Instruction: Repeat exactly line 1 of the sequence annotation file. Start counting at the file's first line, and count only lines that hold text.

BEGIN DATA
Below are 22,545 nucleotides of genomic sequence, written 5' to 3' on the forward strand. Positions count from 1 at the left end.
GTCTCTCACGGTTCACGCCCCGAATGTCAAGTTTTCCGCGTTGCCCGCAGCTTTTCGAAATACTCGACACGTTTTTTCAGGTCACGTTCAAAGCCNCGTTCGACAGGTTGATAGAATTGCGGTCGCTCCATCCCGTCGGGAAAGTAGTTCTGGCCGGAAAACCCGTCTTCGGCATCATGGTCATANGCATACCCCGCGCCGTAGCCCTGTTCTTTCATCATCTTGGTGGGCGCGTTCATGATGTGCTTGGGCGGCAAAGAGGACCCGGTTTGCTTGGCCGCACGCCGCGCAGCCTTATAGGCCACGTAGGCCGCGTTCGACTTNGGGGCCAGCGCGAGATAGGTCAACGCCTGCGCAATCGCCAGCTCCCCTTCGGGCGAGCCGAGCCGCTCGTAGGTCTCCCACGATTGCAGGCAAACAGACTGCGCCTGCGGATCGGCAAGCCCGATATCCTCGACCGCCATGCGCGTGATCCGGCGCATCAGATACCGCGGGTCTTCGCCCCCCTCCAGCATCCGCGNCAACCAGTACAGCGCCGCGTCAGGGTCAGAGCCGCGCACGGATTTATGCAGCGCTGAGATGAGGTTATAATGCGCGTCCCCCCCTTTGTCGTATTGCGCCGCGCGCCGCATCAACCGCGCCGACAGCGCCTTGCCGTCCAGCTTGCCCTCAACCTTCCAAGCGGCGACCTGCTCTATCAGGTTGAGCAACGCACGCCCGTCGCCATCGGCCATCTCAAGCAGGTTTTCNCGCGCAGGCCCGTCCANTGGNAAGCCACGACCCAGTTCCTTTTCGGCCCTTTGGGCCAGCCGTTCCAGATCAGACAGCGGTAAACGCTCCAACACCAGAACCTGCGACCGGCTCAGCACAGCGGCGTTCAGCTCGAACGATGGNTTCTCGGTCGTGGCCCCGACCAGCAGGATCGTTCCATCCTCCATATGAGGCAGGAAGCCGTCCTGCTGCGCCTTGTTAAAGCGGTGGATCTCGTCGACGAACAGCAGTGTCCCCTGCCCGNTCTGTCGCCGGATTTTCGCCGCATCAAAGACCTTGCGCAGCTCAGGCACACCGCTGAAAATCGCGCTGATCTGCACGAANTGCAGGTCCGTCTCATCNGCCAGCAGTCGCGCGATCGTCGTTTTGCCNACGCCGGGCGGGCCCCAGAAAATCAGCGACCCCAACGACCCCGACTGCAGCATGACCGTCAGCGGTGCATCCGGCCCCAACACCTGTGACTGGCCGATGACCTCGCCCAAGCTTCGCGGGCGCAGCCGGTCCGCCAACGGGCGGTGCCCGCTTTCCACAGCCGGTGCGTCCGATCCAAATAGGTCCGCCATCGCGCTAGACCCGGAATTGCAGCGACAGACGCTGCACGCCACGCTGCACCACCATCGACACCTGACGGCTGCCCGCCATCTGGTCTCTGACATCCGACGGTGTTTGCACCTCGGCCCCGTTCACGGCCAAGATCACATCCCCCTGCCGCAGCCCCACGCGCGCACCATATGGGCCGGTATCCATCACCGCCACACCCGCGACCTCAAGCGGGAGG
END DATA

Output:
Below are 22,545 nucleotides of genomic sequence, written 5' to 3' on the forward strand. Positions count from 1 at the left end.